As the hostage crisis in Sydney came to a dramatic, deadly end, people were flooded with information.
The siege at the building in the city's Central Business District is over and the gunman is dead. The apparent storming came after a day of high tension in the city, but details regarding the outcome remain unclear.
While traditional news outlets were briefed about what they should and should not report, it is much harder to keep tabs on social media. Speculation was rife on Twitter, photographs were posted from near the scene and people were sharing videos online of hostages held inside the Lindt cafe.
Police negotiators have the option to use social media to try to engage with both hostage takers and individuals in such crises. They might, for example, try to contact a missing person via their Facebook page. But engaging with hostages in this way could also be a hindrance in highly volatile situations. Social media might enable police to locate a hostage taker, which is useful for tactical teams, but that is done at the risk of putting hostages in danger. There is also the danger that information tweeted by hostages or individuals within the local area could be used to aid a hostage taker's situation.
Anecdotal evidence suggests that the involvement of the media within hostage-taking situations can at times be detrimental.
During the Manila bus siege in 2010, for example, a media helicopter broadcast images of the police tactical operation being set up around the bus. The broadcast was available inside the bus and the hostage taker was provided with important information about the tactical interventions being organised by the Philippine National Police. The police thus lost an advantage as they no longer had the element of surprise on their side.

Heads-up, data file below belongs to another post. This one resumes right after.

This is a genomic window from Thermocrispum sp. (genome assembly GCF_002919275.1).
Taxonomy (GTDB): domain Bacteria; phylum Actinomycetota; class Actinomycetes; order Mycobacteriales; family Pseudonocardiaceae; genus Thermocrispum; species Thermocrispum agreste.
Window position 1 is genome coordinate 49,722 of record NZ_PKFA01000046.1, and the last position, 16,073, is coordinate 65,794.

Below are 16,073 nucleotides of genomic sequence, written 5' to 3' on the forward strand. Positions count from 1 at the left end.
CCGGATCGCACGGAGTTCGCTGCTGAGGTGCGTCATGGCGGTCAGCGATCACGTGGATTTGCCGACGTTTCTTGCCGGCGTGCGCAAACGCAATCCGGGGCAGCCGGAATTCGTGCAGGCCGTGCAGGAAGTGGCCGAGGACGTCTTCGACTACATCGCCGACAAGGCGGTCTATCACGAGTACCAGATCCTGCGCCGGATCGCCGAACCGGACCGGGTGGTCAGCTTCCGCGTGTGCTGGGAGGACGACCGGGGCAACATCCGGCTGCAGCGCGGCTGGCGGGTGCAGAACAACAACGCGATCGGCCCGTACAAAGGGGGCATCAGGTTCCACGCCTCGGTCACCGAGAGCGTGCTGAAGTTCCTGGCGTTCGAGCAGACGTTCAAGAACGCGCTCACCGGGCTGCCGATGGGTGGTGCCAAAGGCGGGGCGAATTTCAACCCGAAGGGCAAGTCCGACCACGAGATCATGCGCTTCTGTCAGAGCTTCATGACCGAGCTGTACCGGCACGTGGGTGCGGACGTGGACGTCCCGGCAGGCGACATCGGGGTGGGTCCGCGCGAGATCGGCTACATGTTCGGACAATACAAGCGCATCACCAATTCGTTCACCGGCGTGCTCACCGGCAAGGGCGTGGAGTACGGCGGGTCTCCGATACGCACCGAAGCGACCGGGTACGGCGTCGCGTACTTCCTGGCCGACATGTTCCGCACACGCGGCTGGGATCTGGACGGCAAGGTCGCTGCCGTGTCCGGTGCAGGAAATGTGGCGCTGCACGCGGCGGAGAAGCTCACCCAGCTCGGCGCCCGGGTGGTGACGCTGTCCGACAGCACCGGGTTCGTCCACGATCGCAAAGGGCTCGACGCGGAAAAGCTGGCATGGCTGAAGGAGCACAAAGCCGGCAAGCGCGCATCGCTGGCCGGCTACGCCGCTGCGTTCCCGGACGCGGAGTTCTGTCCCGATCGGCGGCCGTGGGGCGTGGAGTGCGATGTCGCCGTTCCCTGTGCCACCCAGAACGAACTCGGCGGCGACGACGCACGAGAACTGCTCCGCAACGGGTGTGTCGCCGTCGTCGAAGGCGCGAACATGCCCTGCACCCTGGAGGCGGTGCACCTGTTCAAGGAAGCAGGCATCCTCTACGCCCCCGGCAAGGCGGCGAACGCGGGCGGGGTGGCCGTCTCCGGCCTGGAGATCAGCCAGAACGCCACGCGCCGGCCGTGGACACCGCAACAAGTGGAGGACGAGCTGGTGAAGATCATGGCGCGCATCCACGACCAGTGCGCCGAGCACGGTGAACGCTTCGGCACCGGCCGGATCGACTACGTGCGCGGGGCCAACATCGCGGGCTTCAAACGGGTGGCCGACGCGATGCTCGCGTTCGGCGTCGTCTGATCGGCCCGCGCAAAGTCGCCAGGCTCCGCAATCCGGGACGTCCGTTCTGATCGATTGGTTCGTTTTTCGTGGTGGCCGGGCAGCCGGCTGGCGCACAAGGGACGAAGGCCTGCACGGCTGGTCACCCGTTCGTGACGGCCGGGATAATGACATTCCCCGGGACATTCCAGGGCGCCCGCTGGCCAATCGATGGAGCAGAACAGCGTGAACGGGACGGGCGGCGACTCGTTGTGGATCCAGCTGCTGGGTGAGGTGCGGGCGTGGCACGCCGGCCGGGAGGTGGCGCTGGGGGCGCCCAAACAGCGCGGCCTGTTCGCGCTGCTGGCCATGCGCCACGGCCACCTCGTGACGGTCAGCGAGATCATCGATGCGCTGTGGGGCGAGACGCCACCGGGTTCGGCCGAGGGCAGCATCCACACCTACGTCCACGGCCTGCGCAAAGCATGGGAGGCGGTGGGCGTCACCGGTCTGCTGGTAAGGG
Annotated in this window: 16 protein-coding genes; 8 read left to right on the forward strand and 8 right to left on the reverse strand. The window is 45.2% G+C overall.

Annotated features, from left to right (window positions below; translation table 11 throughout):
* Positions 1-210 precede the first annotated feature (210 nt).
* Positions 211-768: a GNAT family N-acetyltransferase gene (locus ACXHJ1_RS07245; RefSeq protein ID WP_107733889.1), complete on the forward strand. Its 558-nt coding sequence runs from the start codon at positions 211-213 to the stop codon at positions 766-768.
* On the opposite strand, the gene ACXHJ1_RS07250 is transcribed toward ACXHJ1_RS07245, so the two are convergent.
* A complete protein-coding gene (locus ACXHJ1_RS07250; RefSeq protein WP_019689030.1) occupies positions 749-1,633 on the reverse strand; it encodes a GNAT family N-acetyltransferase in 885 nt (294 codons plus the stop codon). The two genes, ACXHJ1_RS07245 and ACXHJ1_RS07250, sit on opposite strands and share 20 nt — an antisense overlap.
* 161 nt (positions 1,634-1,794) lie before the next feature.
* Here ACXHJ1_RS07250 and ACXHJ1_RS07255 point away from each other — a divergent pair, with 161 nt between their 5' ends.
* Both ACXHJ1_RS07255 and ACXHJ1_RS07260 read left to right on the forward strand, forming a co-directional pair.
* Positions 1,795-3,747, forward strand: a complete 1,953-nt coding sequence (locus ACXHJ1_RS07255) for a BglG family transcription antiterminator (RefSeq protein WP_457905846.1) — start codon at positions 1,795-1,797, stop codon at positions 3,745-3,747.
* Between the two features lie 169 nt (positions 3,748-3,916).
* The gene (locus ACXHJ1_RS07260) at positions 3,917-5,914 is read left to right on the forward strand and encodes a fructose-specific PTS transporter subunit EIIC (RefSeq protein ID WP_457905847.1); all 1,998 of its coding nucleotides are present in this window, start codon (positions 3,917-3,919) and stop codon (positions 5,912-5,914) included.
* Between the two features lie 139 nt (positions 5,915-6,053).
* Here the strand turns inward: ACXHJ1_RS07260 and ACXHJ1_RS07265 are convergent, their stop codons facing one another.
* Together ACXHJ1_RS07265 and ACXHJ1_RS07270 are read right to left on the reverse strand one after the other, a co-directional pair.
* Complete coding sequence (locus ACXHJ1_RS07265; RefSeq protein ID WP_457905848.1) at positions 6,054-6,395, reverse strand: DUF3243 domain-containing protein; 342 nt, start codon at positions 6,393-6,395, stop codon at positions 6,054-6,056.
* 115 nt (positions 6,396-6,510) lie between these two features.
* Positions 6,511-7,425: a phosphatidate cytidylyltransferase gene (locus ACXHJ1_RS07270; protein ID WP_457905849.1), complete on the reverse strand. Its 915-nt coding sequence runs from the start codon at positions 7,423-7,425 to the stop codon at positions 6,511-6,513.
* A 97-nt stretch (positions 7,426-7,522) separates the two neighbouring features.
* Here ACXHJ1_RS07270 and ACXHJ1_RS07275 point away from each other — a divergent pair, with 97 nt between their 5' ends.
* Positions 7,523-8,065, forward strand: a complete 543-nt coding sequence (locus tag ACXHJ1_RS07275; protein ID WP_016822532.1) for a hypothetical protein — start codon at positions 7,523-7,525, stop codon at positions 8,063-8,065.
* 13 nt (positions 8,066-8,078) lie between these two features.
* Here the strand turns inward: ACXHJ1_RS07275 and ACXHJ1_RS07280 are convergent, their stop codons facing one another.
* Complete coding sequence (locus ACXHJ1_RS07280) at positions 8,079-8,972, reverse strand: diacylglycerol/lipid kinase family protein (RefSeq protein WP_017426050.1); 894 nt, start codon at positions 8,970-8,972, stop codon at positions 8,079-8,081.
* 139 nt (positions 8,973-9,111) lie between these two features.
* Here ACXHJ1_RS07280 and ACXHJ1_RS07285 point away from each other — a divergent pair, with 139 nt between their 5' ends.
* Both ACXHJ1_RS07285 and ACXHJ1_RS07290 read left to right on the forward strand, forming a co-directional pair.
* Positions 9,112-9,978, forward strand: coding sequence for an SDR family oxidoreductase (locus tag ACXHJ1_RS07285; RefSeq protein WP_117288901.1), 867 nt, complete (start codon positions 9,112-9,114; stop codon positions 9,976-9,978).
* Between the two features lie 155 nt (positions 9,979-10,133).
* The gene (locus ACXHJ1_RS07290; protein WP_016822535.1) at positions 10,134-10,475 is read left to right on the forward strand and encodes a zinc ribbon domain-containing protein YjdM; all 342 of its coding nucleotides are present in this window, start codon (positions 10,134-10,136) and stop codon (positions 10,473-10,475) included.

Caution about spreading information is absolutely fundamental in cases such as Manila and Sydney, particularly now that hostage takers are more likely to have easy access to that information. Much of the established media is aware of this problem and outlets generally seek guidance from the police in charge of operations before sharing information with the public. But less caution is used online by people who aren't professionals.
News from inside
It is, of course, understandable that hostages may want to reassure loved ones by tweeting about their experience. However, this goes against the concept of maintaining a sterile environment, whereby traditionally, police try to ensure that communication only occurs between the hostage taker and the negotiators. This is a central tenet of hostage and crisis negotiation.
But this type of interaction may also prove beneficial. Intelligence can be gathered on the conditions inside and on the welfare of the hostages.
Indeed, now that the Sydney seige is over, the police may find useful information on the gunman's social media pages.
If in doubt, don't tweet
Social media is something of a double-edged sword. It can prove beneficial in certain scenarios but could also make a potentially lethal scenario more fraught.
Third party involvement, even by bystanders, brings in an element of communication which is completely out of the control of the police. The police have been trained to deal with such situations but their role can be compromised by an information flow that they are not privy to and may not in fact be accurate.
An innocent or well-intentioned tweet or Facebook comment posted by a bystander could misinform a hostage taker. It might suggest that the incident is being portrayed to the outside world in a particular way or provide information that the hostage taker does not want to release. That could aggravate or escalate a crisis situation.
Social media needs to be used with extreme care in cases such as the one in Sydney. Police negotiators need to be able to perform the role for which they have been stringently trained, without input from amateur onlookers, however well meaning their tweets might be.
The writer is Senior Lecturer in Forensic Psychology at Coventry University.
This article first appeared in The Conversation, a website of analysis from academics in Australia and the United Kingdom.